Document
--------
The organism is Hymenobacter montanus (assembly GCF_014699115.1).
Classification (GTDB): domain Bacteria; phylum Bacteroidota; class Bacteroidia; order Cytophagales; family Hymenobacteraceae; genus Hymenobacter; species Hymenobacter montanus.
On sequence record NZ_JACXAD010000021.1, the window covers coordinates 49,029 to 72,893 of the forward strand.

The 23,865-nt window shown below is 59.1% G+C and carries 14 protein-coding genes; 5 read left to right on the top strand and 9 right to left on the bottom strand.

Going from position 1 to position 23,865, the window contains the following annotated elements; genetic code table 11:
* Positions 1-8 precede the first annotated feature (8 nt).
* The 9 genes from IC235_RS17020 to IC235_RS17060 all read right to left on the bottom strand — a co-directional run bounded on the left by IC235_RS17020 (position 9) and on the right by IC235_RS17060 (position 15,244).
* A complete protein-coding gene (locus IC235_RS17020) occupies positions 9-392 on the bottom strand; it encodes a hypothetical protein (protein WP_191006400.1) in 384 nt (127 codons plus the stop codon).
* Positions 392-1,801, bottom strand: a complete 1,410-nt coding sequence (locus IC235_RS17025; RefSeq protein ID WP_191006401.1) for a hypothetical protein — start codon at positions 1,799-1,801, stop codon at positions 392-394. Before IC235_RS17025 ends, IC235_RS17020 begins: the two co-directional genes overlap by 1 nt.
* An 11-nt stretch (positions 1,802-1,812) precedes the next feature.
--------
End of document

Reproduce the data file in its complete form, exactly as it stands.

The organism is Hymenobacter montanus (assembly GCF_014699115.1).
Classification (GTDB): domain Bacteria; phylum Bacteroidota; class Bacteroidia; order Cytophagales; family Hymenobacteraceae; genus Hymenobacter; species Hymenobacter montanus.
On sequence record NZ_JACXAD010000021.1, the window covers coordinates 49,029 to 72,893 of the forward strand.

The 23,865-nt window shown below is 59.1% G+C and carries 14 protein-coding genes; 5 read left to right on the top strand and 9 right to left on the bottom strand.

Going from position 1 to position 23,865, the window contains the following annotated elements; genetic code table 11:
* Positions 1-8 precede the first annotated feature (8 nt).
* The 9 genes from IC235_RS17020 to IC235_RS17060 all read right to left on the bottom strand — a co-directional run bounded on the left by IC235_RS17020 (position 9) and on the right by IC235_RS17060 (position 15,244).
* A complete protein-coding gene (locus IC235_RS17020) occupies positions 9-392 on the bottom strand; it encodes a hypothetical protein (protein WP_191006400.1) in 384 nt (127 codons plus the stop codon).
* Positions 392-1,801, bottom strand: a complete 1,410-nt coding sequence (locus IC235_RS17025; RefSeq protein ID WP_191006401.1) for a hypothetical protein — start codon at positions 1,799-1,801, stop codon at positions 392-394. Before IC235_RS17025 ends, IC235_RS17020 begins: the two co-directional genes overlap by 1 nt.
* An 11-nt stretch (positions 1,802-1,812) precedes the next feature.